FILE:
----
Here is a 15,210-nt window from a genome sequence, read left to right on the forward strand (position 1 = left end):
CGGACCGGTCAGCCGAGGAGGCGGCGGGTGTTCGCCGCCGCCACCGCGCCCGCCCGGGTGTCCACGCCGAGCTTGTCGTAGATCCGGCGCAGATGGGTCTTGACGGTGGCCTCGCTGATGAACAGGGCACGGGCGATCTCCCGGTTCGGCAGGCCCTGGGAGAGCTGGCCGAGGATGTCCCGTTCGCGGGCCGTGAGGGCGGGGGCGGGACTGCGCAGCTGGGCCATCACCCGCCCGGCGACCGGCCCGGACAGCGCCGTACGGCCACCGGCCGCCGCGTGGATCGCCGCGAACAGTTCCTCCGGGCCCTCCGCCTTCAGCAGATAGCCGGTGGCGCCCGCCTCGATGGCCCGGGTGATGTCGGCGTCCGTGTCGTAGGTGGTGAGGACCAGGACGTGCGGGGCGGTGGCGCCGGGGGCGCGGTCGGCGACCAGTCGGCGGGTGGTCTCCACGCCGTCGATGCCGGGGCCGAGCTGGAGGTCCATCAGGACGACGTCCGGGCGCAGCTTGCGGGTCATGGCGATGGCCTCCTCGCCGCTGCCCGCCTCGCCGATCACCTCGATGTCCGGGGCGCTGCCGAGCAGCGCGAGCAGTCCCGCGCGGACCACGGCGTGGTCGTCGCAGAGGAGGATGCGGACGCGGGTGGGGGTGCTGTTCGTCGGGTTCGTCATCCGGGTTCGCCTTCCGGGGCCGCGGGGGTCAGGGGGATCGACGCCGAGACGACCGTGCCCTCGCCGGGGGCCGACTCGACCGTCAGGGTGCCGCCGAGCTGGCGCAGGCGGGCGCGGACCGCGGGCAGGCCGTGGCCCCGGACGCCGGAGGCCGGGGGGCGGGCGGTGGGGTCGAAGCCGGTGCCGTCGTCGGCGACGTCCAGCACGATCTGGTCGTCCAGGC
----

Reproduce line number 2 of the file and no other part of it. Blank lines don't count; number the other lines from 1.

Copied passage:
CGGACCGGTCAGCCGAGGAGGCGGCGGGTGTTCGCCGCCGCCACCGCGCCCGCCCGGGTGTCCACGCCGAGCTTGTCGTAGATCCGGCGCAGATGGGTCTTGACGGTGGCCTCGCTGATGAACAGGGCACGGGCGATCTCCCGGTTCGGCAGGCCCTGGGAGAGCTGGCCGAGGATGTCCCGTTCGCGGGCCGTGAGGGCGGGGGCGGGACTGCGCAGCTGGGCCATCACCCGCCCGGCGACCGGCCCGGACAGCGCCGTACGGCCACCGGCCGCCGCGTGGATCGCCGCGAACAGTTCCTCCGGGCCCTCCGCCTTCAGCAGATAGCCGGTGGCGCCCGCCTCGATGGCCCGGGTGATGTCGGCGTCCGTGTCGTAGGTGGTGAGGACCAGGACGTGCGGGGCGGTGGCGCCGGGGGCGCGGTCGGCGACCAGTCGGCGGGTGGTCTCCACGCCGTCGATGCCGGGGCCGAGCTGGAGGTCCATCAGGACGACGTCCGGGCGCAGCTTGCGGGTCATGGCGATGGCCTCCTCGCCGCTGCCCGCCTCGCCGATCACCTCGATGTCCGGGGCGCTGCCGAGCAGCGCGAGCAGTCCCGCGCGGACCACGGCGTGGTCGTCGCAGAGGAGGATGCGGACGCGGGTGGGGGTGCTGTTCGTCGGGTTCGTCATCCGGGTTCGCCTTCCGGGGCCGCGGGGGTCAGGGGGATCGACGCCGAGACGACCGTGCCCTCGCCGGGGGCCGACTCGACCGTCAGGGTGCCGCCGAGCTGGCGCAGGCGGGCGCGGACCGCGGGCAGGCCGTGGCCCCGGACGCCGGAGGCCGGGGGGCGGGCGGTGGGGTCGAAGCCGGTGCCGTCGTCGGCGACGTCCAGCACGATCTGGTCGTCCAGGC